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Sunday, May 2, 2010

Alone or together?

I wrote a little while ago about how I don't actually like group work. But a recent post from the Teaching Professor made me think twice about how I 'privilege' working independently:
We were discussing small groups and what to do with those students who resist participating in groups. They’re those independent learners who participate in group activities reluctantly and almost always prefer to do it alone. Should we excuse them from group work when they want to go it alone? There were points made on both sides. If they don’t learn well in social contexts, then why should we place them in situations that compromise what they’re going to learn? But group work is expected in so many professional contexts. Aren’t we doing students a disservice if we don’t help them develop the skills they’ll need to function effectively in groups?

Then Professor Betsy Mudler made an interesting observation—something I’d never thought of before. We are concerned about whether we should “force” (maybe the word’s too strong, “require”) student participation in group work. But when we have students working individually, we aren’t in the same quandry about those learners who really do better when they are working with others... Professor Mudler’s point was that our lack of concern about individual work speaks to the strengths of those assumptions we make about value of working alone and figuring it out for yourself.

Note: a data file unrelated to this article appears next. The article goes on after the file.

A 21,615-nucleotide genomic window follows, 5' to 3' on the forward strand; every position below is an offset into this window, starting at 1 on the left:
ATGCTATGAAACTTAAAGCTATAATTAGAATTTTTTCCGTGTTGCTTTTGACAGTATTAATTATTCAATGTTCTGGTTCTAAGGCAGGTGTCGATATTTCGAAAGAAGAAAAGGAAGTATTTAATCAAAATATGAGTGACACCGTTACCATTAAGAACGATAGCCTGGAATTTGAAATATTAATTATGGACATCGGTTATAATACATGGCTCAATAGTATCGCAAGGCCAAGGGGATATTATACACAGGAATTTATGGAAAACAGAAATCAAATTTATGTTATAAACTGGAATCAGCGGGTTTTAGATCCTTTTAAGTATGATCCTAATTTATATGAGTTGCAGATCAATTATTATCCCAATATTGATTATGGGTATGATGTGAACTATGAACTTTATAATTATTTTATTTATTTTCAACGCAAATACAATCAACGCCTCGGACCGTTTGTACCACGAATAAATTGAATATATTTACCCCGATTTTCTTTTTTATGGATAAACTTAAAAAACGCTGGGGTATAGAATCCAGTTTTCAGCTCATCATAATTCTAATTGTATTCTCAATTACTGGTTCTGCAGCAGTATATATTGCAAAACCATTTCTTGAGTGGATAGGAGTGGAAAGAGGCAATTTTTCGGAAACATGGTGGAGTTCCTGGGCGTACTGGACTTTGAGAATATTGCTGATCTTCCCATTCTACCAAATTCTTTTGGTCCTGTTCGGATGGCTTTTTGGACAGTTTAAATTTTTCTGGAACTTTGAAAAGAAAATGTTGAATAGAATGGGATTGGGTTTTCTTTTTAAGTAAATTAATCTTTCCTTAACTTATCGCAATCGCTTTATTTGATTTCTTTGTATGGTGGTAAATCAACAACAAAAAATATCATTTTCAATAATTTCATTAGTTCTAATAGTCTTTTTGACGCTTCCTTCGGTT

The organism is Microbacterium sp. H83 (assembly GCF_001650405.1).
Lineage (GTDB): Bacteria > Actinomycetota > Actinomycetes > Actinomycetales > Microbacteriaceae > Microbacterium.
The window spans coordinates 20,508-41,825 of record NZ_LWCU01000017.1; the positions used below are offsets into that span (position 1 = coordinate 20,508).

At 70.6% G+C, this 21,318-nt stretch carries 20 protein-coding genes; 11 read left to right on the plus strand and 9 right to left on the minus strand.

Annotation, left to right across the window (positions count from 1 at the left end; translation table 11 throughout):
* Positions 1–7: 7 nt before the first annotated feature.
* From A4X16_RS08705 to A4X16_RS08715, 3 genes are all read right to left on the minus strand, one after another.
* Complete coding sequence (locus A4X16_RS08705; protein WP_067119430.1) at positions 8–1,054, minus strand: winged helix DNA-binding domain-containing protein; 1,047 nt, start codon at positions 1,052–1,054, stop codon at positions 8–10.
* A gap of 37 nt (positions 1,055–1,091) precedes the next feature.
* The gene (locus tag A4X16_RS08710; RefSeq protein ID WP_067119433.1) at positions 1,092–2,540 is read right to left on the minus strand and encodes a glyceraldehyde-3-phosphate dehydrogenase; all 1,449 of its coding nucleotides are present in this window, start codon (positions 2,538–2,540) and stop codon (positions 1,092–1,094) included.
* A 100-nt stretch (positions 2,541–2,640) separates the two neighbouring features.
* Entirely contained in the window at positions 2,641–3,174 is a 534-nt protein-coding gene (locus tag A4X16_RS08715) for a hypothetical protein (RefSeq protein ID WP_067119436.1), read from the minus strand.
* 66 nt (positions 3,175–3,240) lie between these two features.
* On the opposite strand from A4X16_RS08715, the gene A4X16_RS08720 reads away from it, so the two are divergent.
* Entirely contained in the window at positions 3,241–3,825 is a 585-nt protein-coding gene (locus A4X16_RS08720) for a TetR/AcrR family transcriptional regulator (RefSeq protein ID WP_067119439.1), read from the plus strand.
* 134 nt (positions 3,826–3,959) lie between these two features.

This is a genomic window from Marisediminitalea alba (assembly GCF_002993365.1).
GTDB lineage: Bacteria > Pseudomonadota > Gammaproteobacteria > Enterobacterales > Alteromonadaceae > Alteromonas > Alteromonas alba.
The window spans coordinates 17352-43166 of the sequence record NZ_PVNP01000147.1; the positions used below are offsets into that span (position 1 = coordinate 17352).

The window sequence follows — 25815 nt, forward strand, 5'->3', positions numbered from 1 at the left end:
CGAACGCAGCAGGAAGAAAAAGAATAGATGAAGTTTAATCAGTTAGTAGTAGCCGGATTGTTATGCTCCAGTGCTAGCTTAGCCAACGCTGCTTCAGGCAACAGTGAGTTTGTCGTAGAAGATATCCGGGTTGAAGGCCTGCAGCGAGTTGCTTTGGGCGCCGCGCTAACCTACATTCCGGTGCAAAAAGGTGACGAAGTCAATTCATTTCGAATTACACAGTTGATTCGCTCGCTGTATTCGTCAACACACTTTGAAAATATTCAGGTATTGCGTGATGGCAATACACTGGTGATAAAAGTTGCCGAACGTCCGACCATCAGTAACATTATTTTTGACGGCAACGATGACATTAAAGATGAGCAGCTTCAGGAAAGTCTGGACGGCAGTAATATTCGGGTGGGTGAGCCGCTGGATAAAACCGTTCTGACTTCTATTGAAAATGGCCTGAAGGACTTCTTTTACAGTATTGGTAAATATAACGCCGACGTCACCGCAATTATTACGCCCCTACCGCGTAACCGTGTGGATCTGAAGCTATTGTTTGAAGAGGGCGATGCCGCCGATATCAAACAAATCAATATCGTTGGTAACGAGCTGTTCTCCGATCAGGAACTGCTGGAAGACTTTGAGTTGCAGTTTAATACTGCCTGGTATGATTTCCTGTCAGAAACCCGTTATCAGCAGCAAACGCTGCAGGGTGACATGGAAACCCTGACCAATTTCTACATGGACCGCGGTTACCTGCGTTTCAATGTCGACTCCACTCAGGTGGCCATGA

I, too, can say I have never thought about this before. Although I have often thought that it is unfair to some students to "make" them work in groups, I have certainly never thought that it might be equally "unfair" to other students to "make" them work alone. Although I'm not sure how much I want to go out of my way to cater to such students, it has occurred to me as I design the new course I will be teaching in the fall, perhaps it would be good to give students some options for working alone or together.


  1. In his work on learning styles, Richard Felder notes that some students are active learners (learning better by actively processing with a colleague) and some are reflective learners (learning better when pondering by themselves). He goes on to note that the traditional lecture doesn't help either kind of student since it doesn't allow for discussion nor time for reflection!

    That's why the think-pair-share structure (with or without clickers) is so powerful. It gives both active and reflective learners time to engage in activities that help them learn.

  2. Thanks Derek, this is a very helpful way to think about it. I think that personally, I tend to worry that when students are NOT actively engaging with the material, they may not be really 'getting it' (which is the big reason I started using clickers in the first place) but I can certainly see the value in giving students space to reflect as well as interact...


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